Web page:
Starting in 2012 the College Board provided full actual AP Calculus exams, AB and BC, for teachers who had an audit on file to use with their students as practice exams. These included multiple-choice and free-response questions from the international exam. (The 2012 exam has now been released and is no longer considered secure. All the practice exams since then are considered secure.) The free-response questions from the operational (main USA) exam are released to everyone shortly after the exams are given and their scoring standards are released in the fall. These are not secure and may be shared with your students.
The rules about using the secure practice exams are quite restrictive. I quote:
AP Practice Exams are provided by the College Board for AP Exam preparation. Teachers are permitted to download the materials and make copies to use with their students in a classroom setting only. To maintain the security of the exams, teachers should collect all materials after their administration and keep them in a secure location. Exams may not be posted on school or personal websites, nor electronically redistributed for any reason. Further distribution of these materials outside of the secure College Board site disadvantages teachers who rely on uncirculated questions for classroom testing. Any additional distribution is in violation of the College Board’s copyright policies and may result in the termination of Practice Exam access for your school as well as the removal of access to other online services such as the AP Teacher Community and Online Score Reports. (Emphasis in original)
- Help students understand the style and format of the questions and the exam,
- Give students practice in working under time pressure
- Help students identify their calculus weaknesses, to pinpoint the concepts and topics they need to brush up on before the real exam.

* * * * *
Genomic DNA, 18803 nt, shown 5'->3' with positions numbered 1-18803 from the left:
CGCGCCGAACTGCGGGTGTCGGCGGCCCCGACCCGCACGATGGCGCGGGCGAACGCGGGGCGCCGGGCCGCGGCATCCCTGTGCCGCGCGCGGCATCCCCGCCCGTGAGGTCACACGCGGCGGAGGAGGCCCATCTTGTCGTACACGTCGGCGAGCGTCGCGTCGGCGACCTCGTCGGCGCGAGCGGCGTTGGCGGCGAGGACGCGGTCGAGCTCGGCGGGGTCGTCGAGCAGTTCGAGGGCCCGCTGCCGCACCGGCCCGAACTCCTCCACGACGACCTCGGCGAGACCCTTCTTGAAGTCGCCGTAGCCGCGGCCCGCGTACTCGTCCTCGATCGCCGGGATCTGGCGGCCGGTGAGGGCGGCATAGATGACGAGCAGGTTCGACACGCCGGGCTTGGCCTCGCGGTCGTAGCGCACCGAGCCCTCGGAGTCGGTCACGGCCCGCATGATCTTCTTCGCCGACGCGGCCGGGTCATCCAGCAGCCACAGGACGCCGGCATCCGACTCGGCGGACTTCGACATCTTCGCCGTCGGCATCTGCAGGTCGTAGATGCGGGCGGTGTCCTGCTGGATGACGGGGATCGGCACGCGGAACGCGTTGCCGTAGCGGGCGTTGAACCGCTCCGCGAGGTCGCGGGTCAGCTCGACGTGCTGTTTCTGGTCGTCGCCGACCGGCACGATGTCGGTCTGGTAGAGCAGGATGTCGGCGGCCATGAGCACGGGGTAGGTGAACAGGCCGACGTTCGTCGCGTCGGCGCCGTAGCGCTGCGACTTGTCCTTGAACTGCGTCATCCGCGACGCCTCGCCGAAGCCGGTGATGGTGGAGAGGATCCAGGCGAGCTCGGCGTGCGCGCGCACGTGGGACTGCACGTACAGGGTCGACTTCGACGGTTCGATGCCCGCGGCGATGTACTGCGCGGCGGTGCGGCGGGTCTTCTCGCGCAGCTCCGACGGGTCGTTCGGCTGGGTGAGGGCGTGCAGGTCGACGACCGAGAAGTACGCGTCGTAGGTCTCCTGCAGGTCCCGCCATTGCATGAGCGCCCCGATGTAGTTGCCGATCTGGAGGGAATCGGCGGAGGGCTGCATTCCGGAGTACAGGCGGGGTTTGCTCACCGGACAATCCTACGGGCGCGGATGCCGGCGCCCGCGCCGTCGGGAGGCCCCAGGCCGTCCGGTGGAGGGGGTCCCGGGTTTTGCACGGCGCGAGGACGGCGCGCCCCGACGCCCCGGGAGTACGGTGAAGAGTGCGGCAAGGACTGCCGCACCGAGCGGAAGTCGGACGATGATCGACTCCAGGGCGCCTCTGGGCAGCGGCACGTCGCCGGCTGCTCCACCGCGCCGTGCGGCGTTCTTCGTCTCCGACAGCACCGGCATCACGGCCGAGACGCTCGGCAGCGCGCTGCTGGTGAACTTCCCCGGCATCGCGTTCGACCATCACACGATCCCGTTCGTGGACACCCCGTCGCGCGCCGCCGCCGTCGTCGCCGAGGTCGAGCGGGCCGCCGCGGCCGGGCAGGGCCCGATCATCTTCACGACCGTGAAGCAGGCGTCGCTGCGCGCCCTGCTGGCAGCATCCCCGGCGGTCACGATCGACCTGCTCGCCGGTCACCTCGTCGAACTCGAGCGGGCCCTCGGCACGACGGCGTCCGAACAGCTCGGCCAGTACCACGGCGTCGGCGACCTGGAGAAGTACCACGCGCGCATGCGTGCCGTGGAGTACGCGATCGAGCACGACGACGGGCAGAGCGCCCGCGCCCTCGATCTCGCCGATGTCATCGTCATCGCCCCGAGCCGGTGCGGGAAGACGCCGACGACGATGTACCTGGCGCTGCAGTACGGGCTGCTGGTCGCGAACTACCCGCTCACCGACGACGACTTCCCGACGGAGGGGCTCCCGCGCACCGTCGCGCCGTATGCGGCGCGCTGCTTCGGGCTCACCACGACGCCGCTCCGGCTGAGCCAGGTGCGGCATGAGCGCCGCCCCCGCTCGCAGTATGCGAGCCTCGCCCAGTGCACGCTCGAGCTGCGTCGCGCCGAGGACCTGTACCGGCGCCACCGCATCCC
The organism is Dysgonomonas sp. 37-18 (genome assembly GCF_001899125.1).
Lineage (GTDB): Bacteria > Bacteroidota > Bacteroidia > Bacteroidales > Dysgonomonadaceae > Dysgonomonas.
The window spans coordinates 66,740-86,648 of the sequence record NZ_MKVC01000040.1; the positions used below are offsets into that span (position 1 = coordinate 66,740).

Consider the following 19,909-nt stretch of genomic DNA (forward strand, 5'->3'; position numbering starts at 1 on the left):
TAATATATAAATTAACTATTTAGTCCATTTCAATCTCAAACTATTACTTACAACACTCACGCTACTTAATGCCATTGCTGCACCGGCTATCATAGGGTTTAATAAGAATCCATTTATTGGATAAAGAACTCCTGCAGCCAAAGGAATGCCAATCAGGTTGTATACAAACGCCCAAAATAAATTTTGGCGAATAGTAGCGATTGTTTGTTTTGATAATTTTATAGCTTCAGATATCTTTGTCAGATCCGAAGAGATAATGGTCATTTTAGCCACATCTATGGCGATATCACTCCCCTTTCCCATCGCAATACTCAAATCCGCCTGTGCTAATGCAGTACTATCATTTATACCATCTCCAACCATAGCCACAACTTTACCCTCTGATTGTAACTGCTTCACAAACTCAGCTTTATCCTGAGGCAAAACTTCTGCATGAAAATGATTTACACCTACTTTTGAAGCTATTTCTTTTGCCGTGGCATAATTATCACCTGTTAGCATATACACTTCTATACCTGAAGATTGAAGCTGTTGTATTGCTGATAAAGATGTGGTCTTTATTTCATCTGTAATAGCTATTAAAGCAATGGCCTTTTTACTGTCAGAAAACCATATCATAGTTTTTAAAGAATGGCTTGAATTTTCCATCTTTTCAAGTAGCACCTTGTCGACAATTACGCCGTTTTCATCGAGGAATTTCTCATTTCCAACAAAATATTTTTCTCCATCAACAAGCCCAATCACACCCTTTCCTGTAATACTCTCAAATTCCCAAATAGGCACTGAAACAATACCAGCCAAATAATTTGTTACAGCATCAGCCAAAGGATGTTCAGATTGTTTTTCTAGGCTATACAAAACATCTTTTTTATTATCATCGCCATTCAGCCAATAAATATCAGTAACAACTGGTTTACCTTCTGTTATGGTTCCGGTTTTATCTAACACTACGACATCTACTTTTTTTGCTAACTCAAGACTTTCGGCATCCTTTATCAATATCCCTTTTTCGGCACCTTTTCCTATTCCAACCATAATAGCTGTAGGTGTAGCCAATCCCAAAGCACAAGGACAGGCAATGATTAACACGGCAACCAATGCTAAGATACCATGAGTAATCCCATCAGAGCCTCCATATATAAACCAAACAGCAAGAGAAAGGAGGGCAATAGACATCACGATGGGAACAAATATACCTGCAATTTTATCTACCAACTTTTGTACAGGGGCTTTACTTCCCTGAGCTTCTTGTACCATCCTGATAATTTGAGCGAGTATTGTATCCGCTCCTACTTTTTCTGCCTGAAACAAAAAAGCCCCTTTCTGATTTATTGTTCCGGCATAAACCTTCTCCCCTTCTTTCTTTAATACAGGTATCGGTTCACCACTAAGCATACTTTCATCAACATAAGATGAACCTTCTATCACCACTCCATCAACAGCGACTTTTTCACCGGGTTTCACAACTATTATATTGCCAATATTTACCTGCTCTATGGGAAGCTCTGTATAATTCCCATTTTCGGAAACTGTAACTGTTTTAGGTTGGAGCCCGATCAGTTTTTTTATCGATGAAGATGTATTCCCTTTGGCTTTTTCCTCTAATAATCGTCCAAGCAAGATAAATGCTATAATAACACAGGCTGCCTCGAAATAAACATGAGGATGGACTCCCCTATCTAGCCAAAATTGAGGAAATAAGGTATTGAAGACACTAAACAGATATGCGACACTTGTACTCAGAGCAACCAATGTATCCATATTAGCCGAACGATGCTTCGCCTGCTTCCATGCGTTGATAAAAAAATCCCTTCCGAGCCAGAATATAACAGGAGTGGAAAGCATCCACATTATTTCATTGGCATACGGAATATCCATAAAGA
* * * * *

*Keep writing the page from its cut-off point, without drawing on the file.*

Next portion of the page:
- Give students an idea of their score 5, 4, 3, 2, or 1.
Teachers also assign a grade on the exam and count it as part of the students’ averages.
The problem is that some of the exams in whole or part have found their way onto the internet. (Imagine.) The College Board does act when they learn of such a situation. Nevertheless, students have often be able to, shall we say, “research” the questions ahead of their practice exams. Teachers are, quite rightly, upset about this and considered the “research” cheating.
To deal with this situation I offer …
A Modest Proposal
Don’t grade the practice exam or count it as part of the students’ averages.
Athletes are not graded on their practices, only the game counts. Athletes practice to maintain their skills and improve on their weakness. Make it that way with your practice tests.
Calculus students are intelligent. Explain to them why you are asking them to take a practice exam; how it will help them find their weaknesses so they can eliminate them, how they will use the exam to maintain their skills and improve on their weakness, and how this will help them on the real exam. By taking the pressure of a grade away, students can focus on improvement.
Make it an incentive not to be concerned about a grade.
(Confession: When I was teaching, I often had nothing to base a fourth quarter grade on. School started after Labor Day and the fourth quarter began about two weeks before the AP exam (and ran another 6 or 7 week after it). Students were required to take a final exam given the week after the AP exam and then they were done. The fourth quarter grade was usually the average of the first three quarters.)
Update June 7, 2015: There are some good ideas in the replies below. Check them out.
Update 2 April 7, 2018. Several updates to the first paragraph.
Update 3: March 13, 2019